Morpeth school is in the London borough of Tower Hamlets, the LEA with the highest level of poverty in the country as measured by free school meals. Almost 70 per cent of our pupils fall into this category. Last year, the authority was also the fastest improving LEA at GCSE, and four of its schools, including Morpeth, were in the top 10 schools for value added between key stage 3 and 4. It is, therefore, tempting to think that although we may not have overcome the impact of poverty, we are making major inroads. But there is danger in such a simplistic analysis.
Poverty is not simply a matter of free school meals; poverty of aspiration and poverty of opportunity also have an impact. Our location gives our pupils advantages that others in schools with high levels of poverty do not have. We are one Tube stop from the City of London and, like many Tower Hamlets schools, have benefited from partnerships with large companies or financial institutions. Almost 80 pupils have a business mentor and we have a partnership with the Barbican arts centre, links with the National Theatre and English National Opera; our pupils can visit Tate Modern, the Science Museum and all the other galleries and museums of central London.
The emphasis in almost all government strategy over the past few years in raising achievement has been on improving the quality of teaching and learning, which is undoubtedly important. However, talk to heads and teachers in schools facing challenging circumstances, and you will almost always hear discussion on "school culture", particularly in terms of low aspirations. A critical mass of pupils who "buy into" the aims of the school and what it stands for is crucial. There is no great tradition of the community identifying with schools and education here, but many families and pupils in our ethnically diverse community want to achieve - and believe they can.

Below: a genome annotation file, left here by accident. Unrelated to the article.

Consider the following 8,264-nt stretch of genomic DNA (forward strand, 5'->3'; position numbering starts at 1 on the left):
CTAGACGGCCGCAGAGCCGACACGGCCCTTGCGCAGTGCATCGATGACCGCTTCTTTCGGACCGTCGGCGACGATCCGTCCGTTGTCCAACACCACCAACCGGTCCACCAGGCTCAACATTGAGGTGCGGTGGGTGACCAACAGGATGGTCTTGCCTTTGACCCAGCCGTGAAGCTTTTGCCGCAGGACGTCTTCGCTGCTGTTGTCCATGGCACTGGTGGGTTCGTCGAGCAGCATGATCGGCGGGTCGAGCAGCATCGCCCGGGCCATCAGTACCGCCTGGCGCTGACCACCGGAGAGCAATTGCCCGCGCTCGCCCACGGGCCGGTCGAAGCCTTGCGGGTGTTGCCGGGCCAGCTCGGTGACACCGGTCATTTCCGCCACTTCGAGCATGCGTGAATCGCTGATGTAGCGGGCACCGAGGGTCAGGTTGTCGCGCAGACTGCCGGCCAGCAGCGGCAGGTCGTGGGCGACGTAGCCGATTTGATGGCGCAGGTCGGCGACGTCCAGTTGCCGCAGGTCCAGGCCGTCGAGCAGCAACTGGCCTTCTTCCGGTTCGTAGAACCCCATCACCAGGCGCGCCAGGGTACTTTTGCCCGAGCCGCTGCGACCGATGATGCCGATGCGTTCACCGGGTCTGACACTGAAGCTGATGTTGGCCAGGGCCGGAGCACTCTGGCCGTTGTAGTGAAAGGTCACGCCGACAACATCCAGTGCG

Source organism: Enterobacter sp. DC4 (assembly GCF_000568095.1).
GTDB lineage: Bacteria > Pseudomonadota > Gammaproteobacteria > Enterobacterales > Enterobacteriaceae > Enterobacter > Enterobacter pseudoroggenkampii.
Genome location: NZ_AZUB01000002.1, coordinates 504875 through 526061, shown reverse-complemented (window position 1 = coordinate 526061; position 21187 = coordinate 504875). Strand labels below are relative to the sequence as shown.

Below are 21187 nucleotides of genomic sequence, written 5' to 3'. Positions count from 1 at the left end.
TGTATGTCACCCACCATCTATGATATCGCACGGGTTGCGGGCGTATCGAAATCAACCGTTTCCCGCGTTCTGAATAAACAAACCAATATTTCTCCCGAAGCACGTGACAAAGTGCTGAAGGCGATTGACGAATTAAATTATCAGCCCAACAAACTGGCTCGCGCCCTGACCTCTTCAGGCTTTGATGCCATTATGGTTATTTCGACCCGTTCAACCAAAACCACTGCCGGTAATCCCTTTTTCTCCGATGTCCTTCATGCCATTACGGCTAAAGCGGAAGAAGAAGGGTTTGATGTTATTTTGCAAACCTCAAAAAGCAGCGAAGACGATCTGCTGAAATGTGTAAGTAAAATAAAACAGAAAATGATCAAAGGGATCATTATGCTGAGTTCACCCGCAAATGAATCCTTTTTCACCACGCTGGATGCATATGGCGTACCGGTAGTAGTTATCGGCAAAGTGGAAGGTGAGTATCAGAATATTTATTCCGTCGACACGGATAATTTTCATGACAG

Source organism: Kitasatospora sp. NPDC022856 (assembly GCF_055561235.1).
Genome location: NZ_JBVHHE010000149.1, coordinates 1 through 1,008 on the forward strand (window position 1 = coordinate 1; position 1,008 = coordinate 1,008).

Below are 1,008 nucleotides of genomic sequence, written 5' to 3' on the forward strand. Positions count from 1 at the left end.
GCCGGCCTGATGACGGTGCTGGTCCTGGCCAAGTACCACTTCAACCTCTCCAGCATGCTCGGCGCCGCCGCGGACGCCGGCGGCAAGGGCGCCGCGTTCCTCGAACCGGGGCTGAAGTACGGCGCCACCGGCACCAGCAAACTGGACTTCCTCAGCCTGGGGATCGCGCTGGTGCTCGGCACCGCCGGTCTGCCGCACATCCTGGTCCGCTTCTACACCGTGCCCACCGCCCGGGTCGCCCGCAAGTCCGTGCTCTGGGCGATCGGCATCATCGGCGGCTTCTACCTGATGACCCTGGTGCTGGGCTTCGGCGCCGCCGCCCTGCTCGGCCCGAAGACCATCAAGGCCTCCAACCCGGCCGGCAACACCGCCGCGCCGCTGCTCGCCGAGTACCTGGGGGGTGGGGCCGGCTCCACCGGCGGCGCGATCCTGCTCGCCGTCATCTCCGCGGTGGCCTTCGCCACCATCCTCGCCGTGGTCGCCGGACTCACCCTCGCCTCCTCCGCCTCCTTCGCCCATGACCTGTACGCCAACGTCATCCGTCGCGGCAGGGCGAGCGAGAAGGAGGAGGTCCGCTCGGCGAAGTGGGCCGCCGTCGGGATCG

Teachers can attempt to change school culture, but it is difficult when the critical mass has low aspirations. When, seven years ago, we started to run extra lessons before school, after school, on Saturdays, initially it was pupils from ethnic minorities who attended. The same pupils came forward when we organised visits to universities, a pattern repeated across a range of initiatives. Participation now more accurately reflects the ethnicity of our intake, but in those early days having that critical mass with higher aspirations was important.
Excellence in Cities, the pupil retention grant and, most recently, pupil learning credits - which the Government introduced for two years in schools with more than 50 per cent of pupils on free school meals - have also given us the resources to enrich the basic curriculum. The credits - which have few strings attached - come through the Standards Fund and have meant an extra pound;150,000 a year for us. Our extracurricular activities now include: additional music tuition - more than 200 pupils learn an instrument; trips overseas; residentials in this country, including a poetry week in Yorkshire, GCSE science revision in Suffolk and outdoor education for all Year 8s; revision classes before and after school, on Saturdays and during holidays.
All of this - and much more - has helped to make Morpeth somewhere that pupils want to be because exciting things happen. But we know that many schools who would welcome such support do not receive these extra resources.
And just at the point when we were starting to embed the change in culture that this funding made possible, much of it has been withdrawn, notably the pupil learning credits. Addressing poverty is not a quick fix. Enabling pupils to overcome the effects of poverty and raising their achievement is not just about resources, but it helps.
Alasdair Macdonald is head of Morpeth school, London borough of Tower Hamlets